The places we visit in games are usually one-off affairs; we shoot or puzzle ourselves through a level and are done with it, always impatient to get to the next stage and exciting new sights. Many games recognise that virtual spaces are more than just levels whose walls funnel us through a series of obstacles. They allow us to spend time exploring or simply being in those spaces. Many RPGs, for example, let us return to locations we visited dozens of hours earlier, perhaps subtly changed by the intervening time or our actions. In the Animal Crossing series, the miniature world changes subtly in our absence, and NPCs will even admonish us for staying away for too long.
Usually a virtual place vanishes into the ether once we put away a game. They may continue to exist in our minds, but they’re frozen in time; they have no historical dimension. Some virtual places, however, appear to exist in-between games almost independently.
The Legend of Zelda games have always alluded to the lost worlds of former entries through recurring names, musical themes or visual clues. Breath of the Wild takes this a step further by revealing the ruins of structures familiar from earlier games, like Lon Lon Ranch or the Temple of Time, to the diligent player. Nostalgia is as intricately tied to the passage of time as history, so it’s no surprise that the two are near indistinguishable in BotW.
Not unlike those in Zelda, the events taking place in the Dark Souls series are spread out over millennia, far enough apart that the fact these games are set in the same world isn’t immediately apparent. Exploring Irithyll of the Boreal Valley in Dark Souls 3 eventually leads to the realisation we are in fact in a strikingly altered Anor Londo, ascending the same steps we’re already familiar from the very first game.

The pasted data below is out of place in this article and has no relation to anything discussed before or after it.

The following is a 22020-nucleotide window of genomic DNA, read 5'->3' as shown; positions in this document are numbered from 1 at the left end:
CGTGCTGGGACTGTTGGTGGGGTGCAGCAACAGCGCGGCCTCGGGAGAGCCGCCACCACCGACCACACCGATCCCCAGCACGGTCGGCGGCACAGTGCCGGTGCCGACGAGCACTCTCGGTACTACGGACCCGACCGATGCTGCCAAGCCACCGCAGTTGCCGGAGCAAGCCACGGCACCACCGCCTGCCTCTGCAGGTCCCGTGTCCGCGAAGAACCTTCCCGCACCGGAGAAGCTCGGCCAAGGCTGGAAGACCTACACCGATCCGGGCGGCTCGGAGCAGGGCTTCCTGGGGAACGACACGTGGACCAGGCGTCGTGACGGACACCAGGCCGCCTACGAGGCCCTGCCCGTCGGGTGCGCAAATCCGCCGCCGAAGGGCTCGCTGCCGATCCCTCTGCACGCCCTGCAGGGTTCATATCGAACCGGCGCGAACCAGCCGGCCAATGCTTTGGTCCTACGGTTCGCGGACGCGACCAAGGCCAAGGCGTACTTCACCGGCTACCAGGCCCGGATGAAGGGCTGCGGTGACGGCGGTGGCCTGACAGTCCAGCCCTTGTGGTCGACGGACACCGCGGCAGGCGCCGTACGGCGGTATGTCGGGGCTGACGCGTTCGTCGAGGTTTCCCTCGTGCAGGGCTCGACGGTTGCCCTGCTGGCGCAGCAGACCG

A few games games, however, don’t merely allude to long gone worlds in a few memorable moments, but build whole games around recurring, intimate and increasingly familiar places. The prime example of this is perhaps the Yakuza series’ pivotal setting, the Tokyo red-light district Kamurocho, a fictionalised version of Kabukichō. Long-time players of the series have revisited Kamurocho every few years with each new entry until they grew intimately familiar with its neon labyrinths.
Except for the Kiwami remakes and the prequel Yakuza 0, which is set in 1988 and was released in Japan in 2015, the Yakuza games are set in the year of their release. As such, Kamurocho was originally meant to be experienced in the “present”, and thus creates the overwhelming illusion of existing in parallel to the “here and now” of our everyday lives. Since history is seen retroactively as patterns that become clearer with distance, the long-time players immersed in Kamurocho as a city living alongside them hardly experience Kamurocho as a historical site. Kamurocho changes, but it does so slowly and incrementally, mirroring our own subjective experience of history as it unfolds around us.